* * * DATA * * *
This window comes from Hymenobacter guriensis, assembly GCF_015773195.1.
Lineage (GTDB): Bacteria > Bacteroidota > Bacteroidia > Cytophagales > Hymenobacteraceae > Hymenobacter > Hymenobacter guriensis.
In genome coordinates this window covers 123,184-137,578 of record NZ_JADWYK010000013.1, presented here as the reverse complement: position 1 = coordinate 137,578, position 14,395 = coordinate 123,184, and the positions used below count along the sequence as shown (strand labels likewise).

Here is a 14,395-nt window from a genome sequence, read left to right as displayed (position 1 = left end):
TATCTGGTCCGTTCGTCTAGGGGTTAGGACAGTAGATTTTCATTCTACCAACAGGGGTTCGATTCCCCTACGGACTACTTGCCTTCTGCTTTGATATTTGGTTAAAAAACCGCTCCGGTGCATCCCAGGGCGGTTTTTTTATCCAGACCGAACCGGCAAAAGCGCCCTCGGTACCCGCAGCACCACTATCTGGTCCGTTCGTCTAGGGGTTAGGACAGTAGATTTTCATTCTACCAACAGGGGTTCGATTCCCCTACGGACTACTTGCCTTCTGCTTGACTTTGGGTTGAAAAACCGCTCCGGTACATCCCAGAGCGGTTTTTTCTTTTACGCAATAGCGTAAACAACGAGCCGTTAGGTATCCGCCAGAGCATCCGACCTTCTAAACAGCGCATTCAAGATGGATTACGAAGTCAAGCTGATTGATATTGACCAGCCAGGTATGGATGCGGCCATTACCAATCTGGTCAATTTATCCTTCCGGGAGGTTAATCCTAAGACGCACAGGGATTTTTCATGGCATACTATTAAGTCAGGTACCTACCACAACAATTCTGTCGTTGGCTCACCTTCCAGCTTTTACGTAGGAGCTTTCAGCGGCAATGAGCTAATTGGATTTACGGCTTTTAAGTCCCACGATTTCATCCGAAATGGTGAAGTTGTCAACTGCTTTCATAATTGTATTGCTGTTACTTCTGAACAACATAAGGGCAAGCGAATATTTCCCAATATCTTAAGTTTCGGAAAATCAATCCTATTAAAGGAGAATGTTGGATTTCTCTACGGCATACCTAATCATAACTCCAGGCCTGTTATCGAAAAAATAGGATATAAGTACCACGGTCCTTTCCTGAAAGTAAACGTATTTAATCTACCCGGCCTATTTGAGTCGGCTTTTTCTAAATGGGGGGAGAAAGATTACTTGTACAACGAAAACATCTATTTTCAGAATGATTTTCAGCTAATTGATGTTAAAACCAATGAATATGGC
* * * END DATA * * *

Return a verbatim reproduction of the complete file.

This window comes from Hymenobacter guriensis, assembly GCF_015773195.1.
Lineage (GTDB): Bacteria > Bacteroidota > Bacteroidia > Cytophagales > Hymenobacteraceae > Hymenobacter > Hymenobacter guriensis.
In genome coordinates this window covers 123,184-137,578 of record NZ_JADWYK010000013.1, presented here as the reverse complement: position 1 = coordinate 137,578, position 14,395 = coordinate 123,184, and the positions used below count along the sequence as shown (strand labels likewise).

Here is a 14,395-nt window from a genome sequence, read left to right as displayed (position 1 = left end):
TATCTGGTCCGTTCGTCTAGGGGTTAGGACAGTAGATTTTCATTCTACCAACAGGGGTTCGATTCCCCTACGGACTACTTGCCTTCTGCTTTGATATTTGGTTAAAAAACCGCTCCGGTGCATCCCAGGGCGGTTTTTTTATCCAGACCGAACCGGCAAAAGCGCCCTCGGTACCCGCAGCACCACTATCTGGTCCGTTCGTCTAGGGGTTAGGACAGTAGATTTTCATTCTACCAACAGGGGTTCGATTCCCCTACGGACTACTTGCCTTCTGCTTGACTTTGGGTTGAAAAACCGCTCCGGTACATCCCAGAGCGGTTTTTTCTTTTACGCAATAGCGTAAACAACGAGCCGTTAGGTATCCGCCAGAGCATCCGACCTTCTAAACAGCGCATTCAAGATGGATTACGAAGTCAAGCTGATTGATATTGACCAGCCAGGTATGGATGCGGCCATTACCAATCTGGTCAATTTATCCTTCCGGGAGGTTAATCCTAAGACGCACAGGGATTTTTCATGGCATACTATTAAGTCAGGTACCTACCACAACAATTCTGTCGTTGGCTCACCTTCCAGCTTTTACGTAGGAGCTTTCAGCGGCAATGAGCTAATTGGATTTACGGCTTTTAAGTCCCACGATTTCATCCGAAATGGTGAAGTTGTCAACTGCTTTCATAATTGTATTGCTGTTACTTCTGAACAACATAAGGGCAAGCGAATATTTCCCAATATCTTAAGTTTCGGAAAATCAATCCTATTAAAGGAGAATGTTGGATTTCTCTACGGCATACCTAATCATAACTCCAGGCCTGTTATCGAAAAAATAGGATATAAGTACCACGGTCCTTTCCTGAAAGTAAACGTATTTAATCTACCCGGCCTATTTGAGTCGGCTTTTTCTAAATGGGGGGAGAAAGATTACTTGTACAACGAAAACATCTATTTTCAGAATGATTTTCAGCTAATTGATGTTAAAACCAATGAATATGGC